Tombstone This work has been published in the Teen Ink monthly print magazine.

   There haven't been many good westerns in the theaters lately, not since Unforgiven won Best Picture, Best Director, and Best Supporting Actor at the Academy Awards two years ago. For those of us who like good westerns (lots of shoot-outs, and the good guy always seems to find a way to win), we are now in luck. Tombstone, a movie made about the legendary Wyatt Earp and the O.K. Corral, is our savior.

After a fast-paced, bloody opening scene, director George P. Cosmatos employs a classic western technique, slowly panning the protagonist from toe to head as he steps off a train. We meet Wyatt Earp (played competently by Kurt Russell) in late 19th century Wyoming where he is planning to travel to Tombstone, a small ranching town. He was going to this town to put his gun-fighting days behind him, and live a peaceful, nonviolent life. With him on this trip are both his brothers, and all their wives. The six of them ride to Tombstone, and Wyatt quickly finds a job as a card dealer in a local saloon.

The only problem with this town is that it is filled with cowboys, a group of men wearing red sashes who feel that they are outside of the law and can do anything that they want. One of them was even able to shoot the town marshall dead without being charged with murder.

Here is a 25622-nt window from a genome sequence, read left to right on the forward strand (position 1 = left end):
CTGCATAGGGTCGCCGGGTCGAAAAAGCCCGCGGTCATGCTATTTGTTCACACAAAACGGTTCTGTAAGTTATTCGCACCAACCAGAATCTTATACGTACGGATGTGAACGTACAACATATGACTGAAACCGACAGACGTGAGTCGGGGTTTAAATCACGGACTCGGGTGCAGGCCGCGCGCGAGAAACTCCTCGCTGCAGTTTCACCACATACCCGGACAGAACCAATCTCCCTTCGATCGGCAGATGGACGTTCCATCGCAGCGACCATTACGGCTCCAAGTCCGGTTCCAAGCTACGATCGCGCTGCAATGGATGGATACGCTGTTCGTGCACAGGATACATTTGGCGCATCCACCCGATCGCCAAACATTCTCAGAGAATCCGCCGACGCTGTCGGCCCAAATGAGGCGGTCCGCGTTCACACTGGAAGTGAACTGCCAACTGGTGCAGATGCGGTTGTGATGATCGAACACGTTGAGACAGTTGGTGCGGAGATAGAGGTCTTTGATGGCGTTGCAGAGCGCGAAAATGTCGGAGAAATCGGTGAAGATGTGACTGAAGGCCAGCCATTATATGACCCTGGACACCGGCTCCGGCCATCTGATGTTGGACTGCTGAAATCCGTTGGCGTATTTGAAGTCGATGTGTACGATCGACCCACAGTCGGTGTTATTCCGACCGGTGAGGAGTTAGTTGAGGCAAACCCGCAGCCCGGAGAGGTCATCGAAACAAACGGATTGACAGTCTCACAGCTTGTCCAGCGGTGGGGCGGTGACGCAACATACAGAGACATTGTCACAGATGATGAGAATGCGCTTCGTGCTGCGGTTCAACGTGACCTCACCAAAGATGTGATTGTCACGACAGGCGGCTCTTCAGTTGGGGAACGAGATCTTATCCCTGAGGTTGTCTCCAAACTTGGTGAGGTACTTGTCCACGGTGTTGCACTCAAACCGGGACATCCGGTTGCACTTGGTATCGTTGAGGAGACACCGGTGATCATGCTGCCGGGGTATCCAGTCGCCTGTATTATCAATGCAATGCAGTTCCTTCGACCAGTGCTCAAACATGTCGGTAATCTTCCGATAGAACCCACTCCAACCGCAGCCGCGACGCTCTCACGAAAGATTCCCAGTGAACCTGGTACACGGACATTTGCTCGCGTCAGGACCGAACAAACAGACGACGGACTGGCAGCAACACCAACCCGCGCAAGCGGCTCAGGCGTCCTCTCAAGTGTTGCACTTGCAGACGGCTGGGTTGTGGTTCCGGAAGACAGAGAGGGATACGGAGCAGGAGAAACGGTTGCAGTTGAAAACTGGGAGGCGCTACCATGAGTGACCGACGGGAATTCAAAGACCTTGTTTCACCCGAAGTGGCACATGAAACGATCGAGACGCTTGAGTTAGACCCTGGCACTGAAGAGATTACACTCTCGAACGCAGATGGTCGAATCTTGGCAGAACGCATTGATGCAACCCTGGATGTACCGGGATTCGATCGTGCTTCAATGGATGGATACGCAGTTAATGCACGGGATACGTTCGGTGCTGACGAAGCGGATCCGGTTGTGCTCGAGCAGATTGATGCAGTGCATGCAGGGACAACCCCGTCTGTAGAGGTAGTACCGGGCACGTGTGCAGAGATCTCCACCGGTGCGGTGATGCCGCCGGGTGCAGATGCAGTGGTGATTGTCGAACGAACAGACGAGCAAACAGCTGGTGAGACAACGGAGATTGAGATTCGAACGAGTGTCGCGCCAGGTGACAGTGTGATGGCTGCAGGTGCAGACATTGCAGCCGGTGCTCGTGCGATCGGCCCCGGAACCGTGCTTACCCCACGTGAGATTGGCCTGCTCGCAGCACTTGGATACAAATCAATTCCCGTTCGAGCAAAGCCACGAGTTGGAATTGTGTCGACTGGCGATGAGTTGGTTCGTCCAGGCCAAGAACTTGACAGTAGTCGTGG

Soon after arriving, Wyatt has to break his promise of not using violence because both of his brothers are shot by these cowboys (one died of his wound).

The other protagonist is Doc Holliday, a man who agreed to help Wyatt in his quest to clean up the town of the cowboys. Val Kilmer's portrayal of Doc Holliday is the best performance in the movie, and is destined to be legendary. His character, a drinking, smoking, gambling, womanizing, quick-draw man suffering from tuberculosis, is believable from the first time we lay eyes on him to the last.

The bad parts of this movie are completely overshadowed by the excellent parts (great shoot-outs, excellent fight scenes, Val Kilmer as Doc Holliday, and Sam Elliot as one of Wyatt's brothers). The cinematography is beautiful, and the suspense keeps the viewer hooked from the minute that Wyatt steps off the train to the final anticipated shoot-out. Since this movie (which may earn an Oscar nomination for Val Kilmer as Doc Holliday), is now on video, it should not be missed by any fan of the true western. .

This work has been published in the Teen Ink monthly print magazine. This piece has been published in Teen Ink’s monthly print magazine.

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Lily">This teenager is a 'regular' and has contributed a lot of work, comments and/or forum posts, and has received many votes and high ratings over a long period of time. said...
Jan. 10 at 5:48 pm
i love this so much!
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